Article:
You can pack your values into a corner of your carryon

Service has been a hot topic around the Times office this past week. Times Media was recruiting staff volunteers for its Make a Difference Day project on Saturday (we were collecting items for New Beginnings in St. Cloud; they’d still appreciate any help you care to give).

And we were talking about how the Times might better help connect our busy readers to service opportunities where they can make a real difference quickly.

As travelers, we often find ourselves in corners of the world where, outside the resort walls or away from the main attraction, the people who populate our vacation paradise live on the edge. Veteran travelers can become accustomed to that; new travelers can be thrown to discover that, for instance, the blue seas, white sands and posh spas of Cancun come with a side order of abject poverty just a few miles away.

New traveler or old, only the most callous stops noticing the privilege gap.

The most typical response is to just keep on traveling, maybe tip a little more generously, haggle a little less. And there’s absolutely nothing wrong with that. Traveling is arguably the very best way to help improve the prospects of people who live in impoverished regions.

But if you’re moved to do more, but aren’t prepared to dedicate your whole trip to a mission or voluntourism project, there are other options.

Among the most intriguing is Pack For a Purpose, a 501(c)3 nonprofit organization that helps world travelers use the leftover corners of their luggage to change lives.

It’s a simple concept: A traveler decides where they’re going, clicks that region on and finds a list of hotels and other travel businesses near their destination. Those businesses serve as drop-off points for donated goods to programs that help meet that region’s unique needs.

Children in Nicaragua show off their new toothbrushes, thanks to a traveler with some extra luggage space.

Children in Nicaragua show off their new toothbrushes, thanks to a traveler with some extra luggage space.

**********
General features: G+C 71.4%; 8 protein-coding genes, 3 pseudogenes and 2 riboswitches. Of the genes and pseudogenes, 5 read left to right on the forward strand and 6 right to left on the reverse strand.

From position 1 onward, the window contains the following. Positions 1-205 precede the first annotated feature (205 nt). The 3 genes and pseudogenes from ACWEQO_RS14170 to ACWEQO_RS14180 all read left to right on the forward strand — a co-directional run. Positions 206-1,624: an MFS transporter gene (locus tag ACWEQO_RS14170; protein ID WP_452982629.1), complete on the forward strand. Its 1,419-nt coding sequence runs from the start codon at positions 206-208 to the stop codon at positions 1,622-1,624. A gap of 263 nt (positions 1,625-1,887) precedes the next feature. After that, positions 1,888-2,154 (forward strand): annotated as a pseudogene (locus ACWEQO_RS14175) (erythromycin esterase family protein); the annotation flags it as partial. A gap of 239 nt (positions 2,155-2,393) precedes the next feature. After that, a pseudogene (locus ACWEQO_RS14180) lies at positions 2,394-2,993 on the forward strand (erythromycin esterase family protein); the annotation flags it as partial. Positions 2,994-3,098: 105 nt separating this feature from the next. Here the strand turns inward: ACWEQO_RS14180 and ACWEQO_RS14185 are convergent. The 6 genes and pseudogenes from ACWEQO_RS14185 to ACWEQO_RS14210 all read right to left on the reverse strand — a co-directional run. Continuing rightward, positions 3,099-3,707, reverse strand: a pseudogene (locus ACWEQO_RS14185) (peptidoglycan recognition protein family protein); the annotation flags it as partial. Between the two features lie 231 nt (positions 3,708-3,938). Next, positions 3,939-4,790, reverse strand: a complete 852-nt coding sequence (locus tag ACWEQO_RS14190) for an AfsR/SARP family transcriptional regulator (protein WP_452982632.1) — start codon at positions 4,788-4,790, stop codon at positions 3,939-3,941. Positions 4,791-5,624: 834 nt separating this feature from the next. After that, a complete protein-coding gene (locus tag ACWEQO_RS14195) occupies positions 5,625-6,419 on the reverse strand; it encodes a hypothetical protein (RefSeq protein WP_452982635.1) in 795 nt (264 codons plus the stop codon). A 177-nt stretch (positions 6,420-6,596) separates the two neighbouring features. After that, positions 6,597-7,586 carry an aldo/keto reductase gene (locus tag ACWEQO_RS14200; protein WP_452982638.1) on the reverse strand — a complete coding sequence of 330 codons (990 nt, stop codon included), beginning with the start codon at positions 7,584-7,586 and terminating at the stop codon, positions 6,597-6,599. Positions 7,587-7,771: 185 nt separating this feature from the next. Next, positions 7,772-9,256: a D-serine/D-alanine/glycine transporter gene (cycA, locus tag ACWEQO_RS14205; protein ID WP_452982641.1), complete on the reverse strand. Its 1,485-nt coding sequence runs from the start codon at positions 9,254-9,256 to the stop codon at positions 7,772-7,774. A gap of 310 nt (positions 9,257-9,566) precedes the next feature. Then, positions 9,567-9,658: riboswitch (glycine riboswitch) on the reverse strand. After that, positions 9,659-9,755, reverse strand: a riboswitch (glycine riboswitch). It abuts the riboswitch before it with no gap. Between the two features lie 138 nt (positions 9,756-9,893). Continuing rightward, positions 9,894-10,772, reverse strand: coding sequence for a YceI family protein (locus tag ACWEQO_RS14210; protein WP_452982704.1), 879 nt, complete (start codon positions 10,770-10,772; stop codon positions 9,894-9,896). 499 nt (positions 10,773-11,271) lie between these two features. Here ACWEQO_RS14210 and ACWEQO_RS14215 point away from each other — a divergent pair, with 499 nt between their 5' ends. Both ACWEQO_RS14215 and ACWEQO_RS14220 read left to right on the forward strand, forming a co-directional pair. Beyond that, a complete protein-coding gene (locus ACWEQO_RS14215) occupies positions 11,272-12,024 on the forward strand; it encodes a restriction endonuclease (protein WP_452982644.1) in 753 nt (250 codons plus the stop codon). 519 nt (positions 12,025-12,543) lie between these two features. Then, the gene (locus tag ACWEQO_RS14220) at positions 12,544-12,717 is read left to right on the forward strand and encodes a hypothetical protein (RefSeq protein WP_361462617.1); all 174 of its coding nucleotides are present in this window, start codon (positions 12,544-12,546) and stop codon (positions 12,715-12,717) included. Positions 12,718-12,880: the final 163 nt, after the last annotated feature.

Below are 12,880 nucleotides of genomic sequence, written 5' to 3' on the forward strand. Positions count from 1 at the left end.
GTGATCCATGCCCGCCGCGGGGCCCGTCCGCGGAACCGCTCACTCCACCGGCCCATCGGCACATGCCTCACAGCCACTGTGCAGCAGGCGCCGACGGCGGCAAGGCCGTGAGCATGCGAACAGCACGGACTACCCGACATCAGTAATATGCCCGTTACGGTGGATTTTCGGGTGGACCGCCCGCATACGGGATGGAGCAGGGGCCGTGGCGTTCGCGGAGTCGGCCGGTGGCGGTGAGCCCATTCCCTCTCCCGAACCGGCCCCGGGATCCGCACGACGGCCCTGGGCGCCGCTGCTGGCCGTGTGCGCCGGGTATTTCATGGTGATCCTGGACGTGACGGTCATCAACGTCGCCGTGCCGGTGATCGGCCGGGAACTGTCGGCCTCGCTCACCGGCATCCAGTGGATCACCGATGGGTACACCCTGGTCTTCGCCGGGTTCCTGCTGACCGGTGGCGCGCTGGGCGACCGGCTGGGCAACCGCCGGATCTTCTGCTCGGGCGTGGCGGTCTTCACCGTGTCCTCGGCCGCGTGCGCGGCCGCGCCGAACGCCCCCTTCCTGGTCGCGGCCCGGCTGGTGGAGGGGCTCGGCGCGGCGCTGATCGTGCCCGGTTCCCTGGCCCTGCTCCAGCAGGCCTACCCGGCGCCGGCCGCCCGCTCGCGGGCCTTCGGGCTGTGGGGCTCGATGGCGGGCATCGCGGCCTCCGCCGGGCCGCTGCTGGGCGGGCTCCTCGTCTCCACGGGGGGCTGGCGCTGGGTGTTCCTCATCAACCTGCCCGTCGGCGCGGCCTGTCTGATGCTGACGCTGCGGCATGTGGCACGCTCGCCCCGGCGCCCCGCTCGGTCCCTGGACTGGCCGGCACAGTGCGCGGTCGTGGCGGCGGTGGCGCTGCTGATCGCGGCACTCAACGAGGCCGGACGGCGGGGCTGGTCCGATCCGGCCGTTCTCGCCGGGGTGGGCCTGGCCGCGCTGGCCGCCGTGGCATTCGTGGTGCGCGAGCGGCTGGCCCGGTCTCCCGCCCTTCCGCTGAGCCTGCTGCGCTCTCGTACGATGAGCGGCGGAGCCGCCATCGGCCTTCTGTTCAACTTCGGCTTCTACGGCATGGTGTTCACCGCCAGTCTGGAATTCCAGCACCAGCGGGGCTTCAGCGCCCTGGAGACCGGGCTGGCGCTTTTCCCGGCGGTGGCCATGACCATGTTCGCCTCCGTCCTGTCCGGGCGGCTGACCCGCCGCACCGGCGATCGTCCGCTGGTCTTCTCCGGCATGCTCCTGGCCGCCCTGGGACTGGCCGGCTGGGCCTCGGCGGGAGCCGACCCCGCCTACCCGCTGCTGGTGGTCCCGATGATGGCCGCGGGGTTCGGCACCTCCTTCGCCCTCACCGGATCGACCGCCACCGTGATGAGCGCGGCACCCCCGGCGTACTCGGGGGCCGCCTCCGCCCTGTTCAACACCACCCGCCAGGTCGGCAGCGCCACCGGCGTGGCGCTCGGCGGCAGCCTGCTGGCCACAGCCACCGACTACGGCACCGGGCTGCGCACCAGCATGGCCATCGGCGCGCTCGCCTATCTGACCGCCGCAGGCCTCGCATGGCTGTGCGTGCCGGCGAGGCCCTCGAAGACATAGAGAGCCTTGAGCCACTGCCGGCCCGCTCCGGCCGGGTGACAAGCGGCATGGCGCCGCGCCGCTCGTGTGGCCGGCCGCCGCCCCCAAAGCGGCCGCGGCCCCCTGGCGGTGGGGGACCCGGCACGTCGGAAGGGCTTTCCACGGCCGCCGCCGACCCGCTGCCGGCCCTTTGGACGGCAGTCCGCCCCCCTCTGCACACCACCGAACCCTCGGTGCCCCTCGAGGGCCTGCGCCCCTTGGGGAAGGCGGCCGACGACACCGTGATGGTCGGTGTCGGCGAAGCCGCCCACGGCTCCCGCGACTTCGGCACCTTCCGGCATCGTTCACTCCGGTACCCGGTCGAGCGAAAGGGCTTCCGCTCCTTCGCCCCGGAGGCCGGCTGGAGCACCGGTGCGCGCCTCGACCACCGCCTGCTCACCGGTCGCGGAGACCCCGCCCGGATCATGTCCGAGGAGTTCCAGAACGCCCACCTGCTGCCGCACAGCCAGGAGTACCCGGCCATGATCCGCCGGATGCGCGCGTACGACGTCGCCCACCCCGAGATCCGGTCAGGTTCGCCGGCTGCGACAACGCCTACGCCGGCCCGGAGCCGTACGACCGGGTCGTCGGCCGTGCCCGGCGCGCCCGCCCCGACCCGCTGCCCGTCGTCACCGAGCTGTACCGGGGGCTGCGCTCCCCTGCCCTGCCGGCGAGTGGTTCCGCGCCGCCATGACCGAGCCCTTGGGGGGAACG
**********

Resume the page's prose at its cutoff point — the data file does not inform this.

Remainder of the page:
The traveler checks a list of items in demand, decides which to fulfill, packs those supplies

into their extra luggage space and drops them off at the business during their trip. The business then gets them to the partner charity.

What can you take along? The list of needs from Pack For a Purpose programs ranges from

children’s multivitamins, chalk and pencils to soccer balls, suture thread, forceps and bras. Medical devices, tools and school supplies are needed almost everywhere.

The program is intended to be painless for travelers. The recommended load is 5 pounds, but travelers can take more or less.

The list of participating hotels is long — and potentially financially intimidating. (Ritz Carlton, anyone?) But there’s no requirement to patronize any of the Pack For a Purpose partners. They’re simply convenient dropoff points for travelers in a given region.

You can learn more about the program on the Pack For a Purpose web page (above), on Twitter (@packforapurpose) and on Facebook.

And if you’re moved to explore the intersection of travel, community action and service, I encourage you to find a copy of travel expert Rick Steves’ 2009 book “Travel as a Political Act.” Best known as the pied piper of low-cost European travel for Middle America, the guide book guru’s true calling shines through in 209 pages of thought about why — and how — travel can improve the global state for everyone.

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Lisa Schwarz

About Lisa Schwarz

By day, I'm a St. Cloud Times editor guiding coverage of politics, government, public safety and business beats. By night, I'm leading the cubicle jailbreak as the Times Traveler. Follow me on Twitter at and on Facebook at
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